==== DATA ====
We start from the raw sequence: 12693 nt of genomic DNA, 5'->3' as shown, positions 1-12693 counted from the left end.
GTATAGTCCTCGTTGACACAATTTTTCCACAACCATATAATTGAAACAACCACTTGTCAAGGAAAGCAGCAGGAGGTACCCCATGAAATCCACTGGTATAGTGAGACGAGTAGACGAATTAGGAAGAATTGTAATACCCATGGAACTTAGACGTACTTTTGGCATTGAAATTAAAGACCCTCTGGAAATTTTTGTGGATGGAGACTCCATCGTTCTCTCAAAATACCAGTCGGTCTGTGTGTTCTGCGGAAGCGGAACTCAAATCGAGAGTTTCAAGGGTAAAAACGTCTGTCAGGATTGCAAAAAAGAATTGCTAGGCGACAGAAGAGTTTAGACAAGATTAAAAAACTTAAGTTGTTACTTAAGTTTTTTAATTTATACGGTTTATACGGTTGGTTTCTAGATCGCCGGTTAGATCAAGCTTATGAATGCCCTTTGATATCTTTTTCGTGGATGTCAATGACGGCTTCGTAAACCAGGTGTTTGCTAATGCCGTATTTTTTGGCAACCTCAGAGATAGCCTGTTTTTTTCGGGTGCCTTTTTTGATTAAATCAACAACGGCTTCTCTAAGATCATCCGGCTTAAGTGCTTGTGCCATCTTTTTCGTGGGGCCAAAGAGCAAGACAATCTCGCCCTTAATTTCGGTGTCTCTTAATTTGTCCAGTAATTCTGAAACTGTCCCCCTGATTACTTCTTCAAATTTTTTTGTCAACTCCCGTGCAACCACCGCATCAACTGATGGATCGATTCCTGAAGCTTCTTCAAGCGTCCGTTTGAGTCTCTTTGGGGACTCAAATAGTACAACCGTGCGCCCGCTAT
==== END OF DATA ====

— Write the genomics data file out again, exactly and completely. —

We start from the raw sequence: 12693 nt of genomic DNA, 5'->3' as shown, positions 1-12693 counted from the left end.
GTATAGTCCTCGTTGACACAATTTTTCCACAACCATATAATTGAAACAACCACTTGTCAAGGAAAGCAGCAGGAGGTACCCCATGAAATCCACTGGTATAGTGAGACGAGTAGACGAATTAGGAAGAATTGTAATACCCATGGAACTTAGACGTACTTTTGGCATTGAAATTAAAGACCCTCTGGAAATTTTTGTGGATGGAGACTCCATCGTTCTCTCAAAATACCAGTCGGTCTGTGTGTTCTGCGGAAGCGGAACTCAAATCGAGAGTTTCAAGGGTAAAAACGTCTGTCAGGATTGCAAAAAAGAATTGCTAGGCGACAGAAGAGTTTAGACAAGATTAAAAAACTTAAGTTGTTACTTAAGTTTTTTAATTTATACGGTTTATACGGTTGGTTTCTAGATCGCCGGTTAGATCAAGCTTATGAATGCCCTTTGATATCTTTTTCGTGGATGTCAATGACGGCTTCGTAAACCAGGTGTTTGCTAATGCCGTATTTTTTGGCAACCTCAGAGATAGCCTGTTTTTTTCGGGTGCCTTTTTTGATTAAATCAACAACGGCTTCTCTAAGATCATCCGGCTTAAGTGCTTGTGCCATCTTTTTCGTGGGGCCAAAGAGCAAGACAATCTCGCCCTTAATTTCGGTGTCTCTTAATTTGTCCAGTAATTCTGAAACTGTCCCCCTGATTACTTCTTCAAATTTTTTTGTCAACTCCCGTGCAACCACCGCATCAACTGATGGATCGATTCCTGAAGCTTCTTCAAGCGTCCGTTTGAGTCTCTTTGGGGACTCAAATAGTACAACCGTGCGCCCGCTAT